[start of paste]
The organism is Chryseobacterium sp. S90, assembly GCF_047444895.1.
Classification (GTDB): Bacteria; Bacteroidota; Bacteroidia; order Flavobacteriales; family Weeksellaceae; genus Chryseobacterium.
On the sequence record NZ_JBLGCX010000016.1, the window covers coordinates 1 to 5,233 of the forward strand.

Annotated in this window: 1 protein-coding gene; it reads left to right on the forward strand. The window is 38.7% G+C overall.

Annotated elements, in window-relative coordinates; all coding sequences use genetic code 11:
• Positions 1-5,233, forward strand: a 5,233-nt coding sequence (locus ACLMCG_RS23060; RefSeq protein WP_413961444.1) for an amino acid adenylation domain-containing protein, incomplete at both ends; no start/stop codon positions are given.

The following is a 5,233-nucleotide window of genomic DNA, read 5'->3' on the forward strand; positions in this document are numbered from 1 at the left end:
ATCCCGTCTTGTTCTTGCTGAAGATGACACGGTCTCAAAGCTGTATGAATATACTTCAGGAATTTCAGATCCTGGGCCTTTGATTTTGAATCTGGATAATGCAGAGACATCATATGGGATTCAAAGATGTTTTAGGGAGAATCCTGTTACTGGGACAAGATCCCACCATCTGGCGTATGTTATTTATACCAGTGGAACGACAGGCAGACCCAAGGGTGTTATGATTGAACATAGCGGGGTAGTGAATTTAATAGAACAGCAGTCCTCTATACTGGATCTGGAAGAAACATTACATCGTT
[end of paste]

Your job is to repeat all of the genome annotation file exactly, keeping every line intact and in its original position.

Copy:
The organism is Chryseobacterium sp. S90, assembly GCF_047444895.1.
Classification (GTDB): Bacteria; Bacteroidota; Bacteroidia; order Flavobacteriales; family Weeksellaceae; genus Chryseobacterium.
On the sequence record NZ_JBLGCX010000016.1, the window covers coordinates 1 to 5,233 of the forward strand.

Annotated in this window: 1 protein-coding gene; it reads left to right on the forward strand. The window is 38.7% G+C overall.

Annotated elements, in window-relative coordinates; all coding sequences use genetic code 11:
• Positions 1-5,233, forward strand: a 5,233-nt coding sequence (locus ACLMCG_RS23060; RefSeq protein WP_413961444.1) for an amino acid adenylation domain-containing protein, incomplete at both ends; no start/stop codon positions are given.

The following is a 5,233-nucleotide window of genomic DNA, read 5'->3' on the forward strand; positions in this document are numbered from 1 at the left end:
ATCCCGTCTTGTTCTTGCTGAAGATGACACGGTCTCAAAGCTGTATGAATATACTTCAGGAATTTCAGATCCTGGGCCTTTGATTTTGAATCTGGATAATGCAGAGACATCATATGGGATTCAAAGATGTTTTAGGGAGAATCCTGTTACTGGGACAAGATCCCACCATCTGGCGTATGTTATTTATACCAGTGGAACGACAGGCAGACCCAAGGGTGTTATGATTGAACATAGCGGGGTAGTGAATTTAATAGAACAGCAGTCCTCTATACTGGATCTGGAAGAAACATTACATCGTT